Decided on: February 21, 2013
The Fourth Circuit addressed whether a “biological opinion” (“BiOp”) issued by the National Marine Fisheries Service (“the Service”) to the Environmental Protection Agency (“EPA”) is arbitrary and capricious under the Administrative Procedure Act. The BiOp concluded that pesticides in question would jeopardize several endangered species and their habitats and therefore could not be reregistered without substantial restriction. The Fourth Circuit held that the BiOp was in fact arbitrary and capricious.
Dow AgroSciences and other manufacturers (“Manufacturers”) hold EPA registrations for various pesticides. The Manufacturers’ pesticides had to be reregistered. If the proposed action is likely to affect an endangered species, the agency must consult with the Secretary of the Interior to obtain an opinion evaluating the agency’s action under the Endangered Species Act. The Service agency issued a BiOp that explains whether the proposed action will jeopardize the continued existence of endangered species or their habitats. In reregistering, the Manufacturers agreed to voluntarily take measures to reduce the impact of their products on the environment, but the EPA did not consult with the Secretary of the Interior to obtain a BiOp, prompting several environmental groups to file suit. After several years, the Service issued a draft BiOp, which the EPA, the Manufacturers, several states, and others criticized. After the Service revised the BiOp, the Manufacturers commenced an action under the Administrative Procedure Act, alleging that the BiOp was arbitrary and capricious. The district court dismissed the complaint on the ground that the BiOp was judicially reviewable only after the EPA issued a final reregistration order. On appeal, the Fourth Circuit reversed and remanded. On remand, the district court granted summary judgment to the Service.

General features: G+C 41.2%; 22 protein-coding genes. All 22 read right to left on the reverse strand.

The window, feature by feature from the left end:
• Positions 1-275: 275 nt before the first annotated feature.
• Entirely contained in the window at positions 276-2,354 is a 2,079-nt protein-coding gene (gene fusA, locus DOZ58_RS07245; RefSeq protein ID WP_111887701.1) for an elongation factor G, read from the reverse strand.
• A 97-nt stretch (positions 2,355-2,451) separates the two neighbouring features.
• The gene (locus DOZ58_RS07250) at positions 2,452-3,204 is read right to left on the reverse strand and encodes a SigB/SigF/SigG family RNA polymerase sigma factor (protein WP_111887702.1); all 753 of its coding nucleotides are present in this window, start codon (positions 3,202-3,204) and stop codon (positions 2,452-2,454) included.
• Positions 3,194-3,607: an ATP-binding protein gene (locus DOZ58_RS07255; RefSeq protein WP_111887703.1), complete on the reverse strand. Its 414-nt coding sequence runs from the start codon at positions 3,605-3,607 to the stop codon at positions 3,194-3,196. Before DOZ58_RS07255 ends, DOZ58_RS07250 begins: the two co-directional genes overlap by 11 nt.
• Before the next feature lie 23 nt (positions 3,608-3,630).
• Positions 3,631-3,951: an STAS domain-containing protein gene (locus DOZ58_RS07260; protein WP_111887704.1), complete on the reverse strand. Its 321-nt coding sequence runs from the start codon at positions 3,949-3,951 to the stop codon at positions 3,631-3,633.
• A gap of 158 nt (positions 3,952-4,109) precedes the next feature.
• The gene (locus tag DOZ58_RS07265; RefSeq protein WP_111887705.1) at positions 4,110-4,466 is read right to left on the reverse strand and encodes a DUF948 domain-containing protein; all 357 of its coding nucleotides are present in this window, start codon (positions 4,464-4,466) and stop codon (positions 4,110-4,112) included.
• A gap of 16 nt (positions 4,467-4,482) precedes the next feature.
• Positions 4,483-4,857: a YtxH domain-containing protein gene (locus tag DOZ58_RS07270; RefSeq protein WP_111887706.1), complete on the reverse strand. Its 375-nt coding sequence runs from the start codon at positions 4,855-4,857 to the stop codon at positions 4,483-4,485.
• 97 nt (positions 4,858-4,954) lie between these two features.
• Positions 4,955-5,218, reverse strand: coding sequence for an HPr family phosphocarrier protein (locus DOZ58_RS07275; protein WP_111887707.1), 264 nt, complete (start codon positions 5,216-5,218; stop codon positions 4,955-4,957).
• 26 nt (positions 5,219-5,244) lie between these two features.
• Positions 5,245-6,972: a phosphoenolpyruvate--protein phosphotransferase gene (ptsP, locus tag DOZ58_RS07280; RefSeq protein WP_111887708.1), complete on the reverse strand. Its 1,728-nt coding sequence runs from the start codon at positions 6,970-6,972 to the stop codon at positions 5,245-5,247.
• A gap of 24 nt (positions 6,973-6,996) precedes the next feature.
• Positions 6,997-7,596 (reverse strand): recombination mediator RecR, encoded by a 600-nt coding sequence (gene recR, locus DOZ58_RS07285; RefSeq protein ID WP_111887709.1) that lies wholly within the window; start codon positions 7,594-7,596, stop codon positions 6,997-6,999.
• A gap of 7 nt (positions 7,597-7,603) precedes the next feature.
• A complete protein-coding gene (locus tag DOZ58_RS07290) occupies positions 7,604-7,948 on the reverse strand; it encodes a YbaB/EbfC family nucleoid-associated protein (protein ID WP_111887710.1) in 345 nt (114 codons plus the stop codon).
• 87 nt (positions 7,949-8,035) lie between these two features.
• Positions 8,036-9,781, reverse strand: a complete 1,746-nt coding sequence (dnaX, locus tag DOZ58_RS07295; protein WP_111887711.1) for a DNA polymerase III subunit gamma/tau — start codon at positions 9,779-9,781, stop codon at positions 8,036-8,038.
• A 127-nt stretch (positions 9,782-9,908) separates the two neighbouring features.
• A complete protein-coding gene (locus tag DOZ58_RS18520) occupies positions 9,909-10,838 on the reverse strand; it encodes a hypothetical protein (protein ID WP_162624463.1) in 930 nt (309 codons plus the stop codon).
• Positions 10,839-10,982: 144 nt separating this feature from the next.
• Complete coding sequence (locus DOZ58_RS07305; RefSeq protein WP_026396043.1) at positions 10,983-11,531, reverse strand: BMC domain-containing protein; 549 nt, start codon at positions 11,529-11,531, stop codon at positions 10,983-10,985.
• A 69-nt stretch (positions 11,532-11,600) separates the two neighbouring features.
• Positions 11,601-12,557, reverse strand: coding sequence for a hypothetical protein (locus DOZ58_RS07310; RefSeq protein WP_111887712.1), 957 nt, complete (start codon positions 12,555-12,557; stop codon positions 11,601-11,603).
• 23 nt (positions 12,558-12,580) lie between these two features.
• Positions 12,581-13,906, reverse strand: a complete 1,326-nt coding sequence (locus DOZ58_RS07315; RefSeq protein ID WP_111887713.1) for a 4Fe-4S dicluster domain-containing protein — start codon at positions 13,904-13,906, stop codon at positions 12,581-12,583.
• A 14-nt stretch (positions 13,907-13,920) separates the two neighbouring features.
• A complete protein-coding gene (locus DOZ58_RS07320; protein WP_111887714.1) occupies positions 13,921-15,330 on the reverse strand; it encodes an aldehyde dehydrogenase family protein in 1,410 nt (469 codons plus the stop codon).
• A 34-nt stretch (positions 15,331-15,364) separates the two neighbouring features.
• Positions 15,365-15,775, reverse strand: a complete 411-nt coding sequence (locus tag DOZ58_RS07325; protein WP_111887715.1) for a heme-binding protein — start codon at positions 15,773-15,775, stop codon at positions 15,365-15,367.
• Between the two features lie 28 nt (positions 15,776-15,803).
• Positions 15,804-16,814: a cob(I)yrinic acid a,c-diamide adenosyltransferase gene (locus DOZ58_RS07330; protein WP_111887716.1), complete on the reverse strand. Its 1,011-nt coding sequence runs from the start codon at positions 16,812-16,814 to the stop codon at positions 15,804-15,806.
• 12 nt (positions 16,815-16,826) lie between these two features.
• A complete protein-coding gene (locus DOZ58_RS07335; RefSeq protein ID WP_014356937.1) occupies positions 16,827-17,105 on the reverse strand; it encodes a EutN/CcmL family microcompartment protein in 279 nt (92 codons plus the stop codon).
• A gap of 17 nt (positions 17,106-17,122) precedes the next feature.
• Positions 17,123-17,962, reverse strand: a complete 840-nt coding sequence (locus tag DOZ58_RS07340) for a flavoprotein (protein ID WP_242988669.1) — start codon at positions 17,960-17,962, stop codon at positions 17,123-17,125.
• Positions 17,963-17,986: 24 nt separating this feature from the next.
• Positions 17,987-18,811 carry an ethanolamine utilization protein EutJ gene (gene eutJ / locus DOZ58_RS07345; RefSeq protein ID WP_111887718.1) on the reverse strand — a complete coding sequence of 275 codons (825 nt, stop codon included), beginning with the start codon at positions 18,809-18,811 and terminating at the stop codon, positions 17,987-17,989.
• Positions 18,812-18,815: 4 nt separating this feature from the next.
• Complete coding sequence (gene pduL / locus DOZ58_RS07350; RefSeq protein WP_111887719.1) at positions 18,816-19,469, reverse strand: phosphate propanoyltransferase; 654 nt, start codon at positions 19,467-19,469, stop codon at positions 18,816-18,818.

On appeal, the Manufacturers argued that the district court erred in permitting the Service to supplement the record and the BiOp with post hoc justifications. In reviewing the Service’s decision, a court can only consider the record before the agency at the time it acted and contemporaneous justifications. The district court concluded that the record before the service was inadequate on certain points and inappropriately admitted new evidence and permitted post hoc justifications. The Manufacturers also argued that the BiOp was arbitrary and capricious, namely in: (1) failing to provide support for its use of a 96-hour modeling assumption; (2) relying on a U.S. Geological Survey’s water monitoring study; and (3) failing to justify uniform buffers. The Fourth Circuit agreed with the Manufacturers as to all of these arguments, stating that the Service may have had satisfactory explanations for the choices it made, but failed to adequately reflect those explanations in the BiOp. Accordingly, the Fourth Circuit reversed.